Reformation and the Early Church Fathers

In the comments to this post, an anonymous Catholic claimed that the early church fathers "are by and large Catholic," and that may be true in terms of some visible, external practices (i.e., "making the sign of the cross"), but in truth, the current Roman Catholic religion (doctrinally) is, in the words of one of the other posters there, "nowhere to be found."

This is not a novel claim. In fact, John Calvin made the exact claim in 1536, in his "Prefatory Remarks to King Francis," delivered with the very first edition of Institutes in 1536:

Misleading Claim that the Church Fathers Oppose the Reformation Teaching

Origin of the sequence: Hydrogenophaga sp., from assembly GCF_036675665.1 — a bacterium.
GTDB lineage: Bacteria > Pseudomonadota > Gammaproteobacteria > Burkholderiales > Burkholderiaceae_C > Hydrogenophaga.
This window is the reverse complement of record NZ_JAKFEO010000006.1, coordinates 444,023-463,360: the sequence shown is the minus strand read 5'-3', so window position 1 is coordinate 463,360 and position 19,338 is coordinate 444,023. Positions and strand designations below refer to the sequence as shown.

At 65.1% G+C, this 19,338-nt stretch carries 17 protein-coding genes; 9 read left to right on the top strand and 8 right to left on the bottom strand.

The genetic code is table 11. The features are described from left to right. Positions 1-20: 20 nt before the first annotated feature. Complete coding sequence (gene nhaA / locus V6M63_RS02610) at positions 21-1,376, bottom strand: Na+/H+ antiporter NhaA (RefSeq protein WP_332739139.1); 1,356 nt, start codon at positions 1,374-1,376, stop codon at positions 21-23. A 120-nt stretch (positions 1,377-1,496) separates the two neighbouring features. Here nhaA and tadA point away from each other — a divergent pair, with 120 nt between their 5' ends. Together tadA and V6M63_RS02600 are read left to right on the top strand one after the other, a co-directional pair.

Moreover, they [our Catholic adversaries] unjustly set the ancient fathers against us (I mean the ancient writers of a better age of the church) as if in them they had supporters of their own impiety. If the contest were to be determined by patristic authority, the tide of victory – to put it very modestly – would turn to our side. Now, these fathers have written many wise and excellent things. Still, what commonly happens to men has befallen them too, in some instances. For these so-called pious children of theirs, with all their sharpness of wit and judgment and spirit, worship only the faults and errors of the fathers. The good things that these fathers have written they either do not notice, or misrepresent or pervert. Then with a frightful to-do, they overwhelm us as despisers and adversaries of the fathers! But we do not despise them; in fact, if it were to our present purpose, I could with no trouble at all prove that the greater part of what we are saying today meets their approval. Yet we are so versed in their writings as to remember always that all things are ours [1 Cor. 3:21-22], to serve us, not to lord it over us [Luke 22:24-25], and that we all belong to the one Christ [1 Cor. 3:23], whom we must obey in all things without exception [cf. Col. 3:20].